Consistent approaches to tear collection and analysis additionally are required. There also is a need for the standardization of the number of replicates while performing tear proteomics. Research data obtained using new proteomics tools, such as iTRAQ, must be validated with comprehensive bioinformatic tools, such as PIR. The use of protein ID mapping supports the functional inference of down-regulated or upregulated proteins in relation to the severity of DE. Continued work to characterize involved pathways is needed. Future work to validate findings using Western blot and ELISA assays are planned. 
Acknowledgments
This work was conducted at The Ohio State University, College of Optometry, Columbus, Ohio. The authors have no proprietary interest in any of the products mentioned in this manuscript. 
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Footnotes
 Presented at the annual meetings of the Association for Research in Vision and Ophthalmology, May 2–6, 2010, Fort Lauderdale, Florida, and the American Academy of Optometry, November 17–20, 2010, San Francisco, California.
Footnotes
 Supported by National Institutes of Health Grant NIH R01 EY015519 (KN, KGB).
Footnotes
 Disclosure: S. Srinivasan, None; M. Thangavelu, None; L. Zhang, None; K.B. Green, None; K.K. Nichols, None
Figure 1. 
 
(AC) Box plot of the median ratios with the interquartile ranges of commonly down-regulated proteins, such as (A) lipocalin, (B) PIP, and (C) lysozyme in MSDE, MDE, and MXDE groups. Inner boxes represent median. Outer box represents the 25% to 75% ranges. Whiskers represent minimum–maximum values.
Figure 1. 
 
(AC) Box plot of the median ratios with the interquartile ranges of commonly down-regulated proteins, such as (A) lipocalin, (B) PIP, and (C) lysozyme in MSDE, MDE, and MXDE groups. Inner boxes represent median. Outer box represents the 25% to 75% ranges. Whiskers represent minimum–maximum values.
Figure 2. 
 
An example spectrum for peptides labeled with TMT isobaric mass tag labeling reagent. The MSMS fragmentations were used to sequence the peptide. Based on the amino acid ladder, the peptide was identified as EQTFGGVNYFFDVEVGR with the N-terminus modified by TMT isobaric mass tag labeling reagent. This peptide belongs to human cystatin-S (CTYS). Mass tags (126–131) observed in the lower m/z region (inserted figure) indicate the relative abundance of this peptide in each group. The relative intensity (ratios) was normalized considering peak 126 as the base peak. The samples were labeled in the following order: IS (126), NDE (131), MDE (128), MSDE (127), and Mix (129). Therefore, the ratios suggested that CTYS was down-regulated in the diseased groups.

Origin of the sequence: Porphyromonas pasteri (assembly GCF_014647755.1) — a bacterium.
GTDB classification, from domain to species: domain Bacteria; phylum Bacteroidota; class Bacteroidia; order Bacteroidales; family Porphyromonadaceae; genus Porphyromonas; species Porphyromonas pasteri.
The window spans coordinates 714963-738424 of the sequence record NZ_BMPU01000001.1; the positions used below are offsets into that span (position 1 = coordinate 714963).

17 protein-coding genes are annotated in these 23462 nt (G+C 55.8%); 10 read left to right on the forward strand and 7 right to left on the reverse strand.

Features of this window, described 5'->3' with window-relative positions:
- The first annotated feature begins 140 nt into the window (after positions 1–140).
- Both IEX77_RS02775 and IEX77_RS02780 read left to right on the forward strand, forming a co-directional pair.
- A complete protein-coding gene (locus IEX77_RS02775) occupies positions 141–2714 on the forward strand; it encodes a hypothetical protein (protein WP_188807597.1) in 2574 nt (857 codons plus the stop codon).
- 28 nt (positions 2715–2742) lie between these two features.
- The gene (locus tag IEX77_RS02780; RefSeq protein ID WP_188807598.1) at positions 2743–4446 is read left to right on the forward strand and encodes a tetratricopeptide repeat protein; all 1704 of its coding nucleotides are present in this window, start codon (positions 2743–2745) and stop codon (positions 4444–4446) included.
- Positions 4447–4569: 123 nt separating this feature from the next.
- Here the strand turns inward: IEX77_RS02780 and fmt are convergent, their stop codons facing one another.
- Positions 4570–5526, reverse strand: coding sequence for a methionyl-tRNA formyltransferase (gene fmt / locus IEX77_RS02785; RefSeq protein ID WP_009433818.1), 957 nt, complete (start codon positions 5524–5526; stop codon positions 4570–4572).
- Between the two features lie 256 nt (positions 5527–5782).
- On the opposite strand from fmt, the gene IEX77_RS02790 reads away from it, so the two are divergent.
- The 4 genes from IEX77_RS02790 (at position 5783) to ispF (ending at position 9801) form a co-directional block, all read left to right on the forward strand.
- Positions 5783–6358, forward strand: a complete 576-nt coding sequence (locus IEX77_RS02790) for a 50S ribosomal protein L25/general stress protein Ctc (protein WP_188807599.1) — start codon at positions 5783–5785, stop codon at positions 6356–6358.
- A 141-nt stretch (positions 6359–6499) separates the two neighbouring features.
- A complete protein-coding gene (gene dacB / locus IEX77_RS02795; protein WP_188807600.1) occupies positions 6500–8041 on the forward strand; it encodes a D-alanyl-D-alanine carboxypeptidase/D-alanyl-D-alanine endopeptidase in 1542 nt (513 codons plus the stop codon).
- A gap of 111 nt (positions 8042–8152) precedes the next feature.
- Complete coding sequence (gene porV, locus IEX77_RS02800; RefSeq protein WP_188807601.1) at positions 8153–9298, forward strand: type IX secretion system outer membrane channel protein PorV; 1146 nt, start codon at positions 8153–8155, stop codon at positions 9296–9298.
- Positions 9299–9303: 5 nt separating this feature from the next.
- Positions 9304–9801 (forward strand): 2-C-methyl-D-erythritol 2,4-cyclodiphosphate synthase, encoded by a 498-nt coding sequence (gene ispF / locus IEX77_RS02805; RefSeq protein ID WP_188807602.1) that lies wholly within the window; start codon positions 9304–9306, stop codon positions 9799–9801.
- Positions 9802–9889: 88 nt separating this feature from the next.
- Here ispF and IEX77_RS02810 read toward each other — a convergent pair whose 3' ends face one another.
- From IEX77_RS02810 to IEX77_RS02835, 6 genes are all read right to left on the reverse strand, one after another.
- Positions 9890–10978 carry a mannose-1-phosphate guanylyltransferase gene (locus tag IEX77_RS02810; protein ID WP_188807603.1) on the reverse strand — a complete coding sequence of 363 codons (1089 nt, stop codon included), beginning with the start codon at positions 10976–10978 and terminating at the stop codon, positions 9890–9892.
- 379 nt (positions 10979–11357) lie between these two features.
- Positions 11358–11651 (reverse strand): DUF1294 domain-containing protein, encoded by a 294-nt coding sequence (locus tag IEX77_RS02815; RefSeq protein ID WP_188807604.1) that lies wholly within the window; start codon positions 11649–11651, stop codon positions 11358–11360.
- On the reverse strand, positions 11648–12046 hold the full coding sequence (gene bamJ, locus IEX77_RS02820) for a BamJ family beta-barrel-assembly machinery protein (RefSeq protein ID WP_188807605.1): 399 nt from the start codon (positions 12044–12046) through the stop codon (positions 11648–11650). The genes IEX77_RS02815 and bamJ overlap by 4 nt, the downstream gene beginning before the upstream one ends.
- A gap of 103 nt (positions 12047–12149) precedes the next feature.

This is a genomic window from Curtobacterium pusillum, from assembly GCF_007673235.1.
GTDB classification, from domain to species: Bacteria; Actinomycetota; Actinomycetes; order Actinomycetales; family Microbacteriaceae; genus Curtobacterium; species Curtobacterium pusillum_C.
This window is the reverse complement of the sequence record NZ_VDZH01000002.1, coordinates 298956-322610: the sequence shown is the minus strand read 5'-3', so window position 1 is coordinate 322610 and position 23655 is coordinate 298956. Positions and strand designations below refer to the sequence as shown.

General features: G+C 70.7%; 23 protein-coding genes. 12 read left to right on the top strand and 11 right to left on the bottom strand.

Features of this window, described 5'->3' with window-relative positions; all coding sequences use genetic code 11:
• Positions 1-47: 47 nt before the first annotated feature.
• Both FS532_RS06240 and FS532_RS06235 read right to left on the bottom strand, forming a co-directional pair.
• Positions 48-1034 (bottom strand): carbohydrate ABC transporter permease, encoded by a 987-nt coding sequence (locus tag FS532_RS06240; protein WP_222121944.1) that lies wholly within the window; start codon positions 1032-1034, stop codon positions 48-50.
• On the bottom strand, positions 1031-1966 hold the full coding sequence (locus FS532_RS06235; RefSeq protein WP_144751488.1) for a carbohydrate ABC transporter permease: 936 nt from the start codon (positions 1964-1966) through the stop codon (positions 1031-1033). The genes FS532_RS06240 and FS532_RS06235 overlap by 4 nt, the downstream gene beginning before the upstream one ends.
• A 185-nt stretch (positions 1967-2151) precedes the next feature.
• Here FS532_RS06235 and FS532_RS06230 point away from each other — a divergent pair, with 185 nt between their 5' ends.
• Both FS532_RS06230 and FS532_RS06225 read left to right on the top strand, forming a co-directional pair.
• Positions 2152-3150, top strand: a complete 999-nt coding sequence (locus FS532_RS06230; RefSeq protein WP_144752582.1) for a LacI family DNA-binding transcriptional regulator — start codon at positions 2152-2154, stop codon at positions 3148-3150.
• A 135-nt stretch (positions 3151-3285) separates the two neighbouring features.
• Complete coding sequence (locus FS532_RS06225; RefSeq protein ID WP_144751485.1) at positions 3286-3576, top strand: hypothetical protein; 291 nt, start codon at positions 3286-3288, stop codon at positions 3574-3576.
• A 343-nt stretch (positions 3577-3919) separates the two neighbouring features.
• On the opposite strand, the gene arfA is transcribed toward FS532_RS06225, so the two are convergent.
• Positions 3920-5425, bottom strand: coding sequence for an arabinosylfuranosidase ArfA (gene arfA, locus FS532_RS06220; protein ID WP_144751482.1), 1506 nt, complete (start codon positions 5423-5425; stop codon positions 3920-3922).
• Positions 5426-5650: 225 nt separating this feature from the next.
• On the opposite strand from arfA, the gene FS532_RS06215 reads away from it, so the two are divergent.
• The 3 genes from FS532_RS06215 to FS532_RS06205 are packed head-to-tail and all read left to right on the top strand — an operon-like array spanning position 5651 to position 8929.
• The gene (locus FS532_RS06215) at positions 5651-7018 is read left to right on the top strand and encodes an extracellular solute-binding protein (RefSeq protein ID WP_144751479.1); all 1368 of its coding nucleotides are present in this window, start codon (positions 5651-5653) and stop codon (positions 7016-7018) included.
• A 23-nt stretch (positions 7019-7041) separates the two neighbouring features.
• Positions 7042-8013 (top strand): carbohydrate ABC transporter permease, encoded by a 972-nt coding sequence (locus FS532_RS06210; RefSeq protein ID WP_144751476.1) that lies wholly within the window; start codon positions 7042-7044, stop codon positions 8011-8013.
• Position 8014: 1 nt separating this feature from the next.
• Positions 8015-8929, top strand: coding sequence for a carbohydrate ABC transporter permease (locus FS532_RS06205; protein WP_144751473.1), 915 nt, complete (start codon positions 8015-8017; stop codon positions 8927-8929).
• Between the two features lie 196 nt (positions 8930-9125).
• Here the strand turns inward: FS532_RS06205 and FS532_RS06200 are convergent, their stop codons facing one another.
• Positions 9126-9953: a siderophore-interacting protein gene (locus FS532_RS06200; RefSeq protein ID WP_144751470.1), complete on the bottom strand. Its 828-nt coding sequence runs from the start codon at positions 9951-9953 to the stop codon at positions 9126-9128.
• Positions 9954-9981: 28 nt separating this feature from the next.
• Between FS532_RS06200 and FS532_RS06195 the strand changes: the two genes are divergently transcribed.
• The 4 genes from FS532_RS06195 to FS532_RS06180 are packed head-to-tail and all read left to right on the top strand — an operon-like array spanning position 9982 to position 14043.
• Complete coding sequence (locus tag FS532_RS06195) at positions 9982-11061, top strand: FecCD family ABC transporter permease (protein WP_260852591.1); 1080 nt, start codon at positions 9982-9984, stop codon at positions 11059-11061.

Figure 2. 
 
An example spectrum for peptides labeled with TMT isobaric mass tag labeling reagent. The MSMS fragmentations were used to sequence the peptide. Based on the amino acid ladder, the peptide was identified as EQTFGGVNYFFDVEVGR with the N-terminus modified by TMT isobaric mass tag labeling reagent. This peptide belongs to human cystatin-S (CTYS). Mass tags (126–131) observed in the lower m/z region (inserted figure) indicate the relative abundance of this peptide in each group. The relative intensity (ratios) was normalized considering peak 126 as the base peak. The samples were labeled in the following order: IS (126), NDE (131), MDE (128), MSDE (127), and Mix (129). Therefore, the ratios suggested that CTYS was down-regulated in the diseased groups.
Figure 3. 
 
GO analysis representing the distribution (percentage of occurrences) of the biologic processes of down-regulated proteins. (A) The MSDE category. (B) The MDE category. (C) The MXDE category.
Figure 3. 
 
GO analysis representing the distribution (percentage of occurrences) of the biologic processes of down-regulated proteins. (A) The MSDE category. (B) The MDE category. (C) The MXDE category.
Table 1. 
 
Characteristics of Study Patients
Table 1. 
 
Characteristics of Study Patients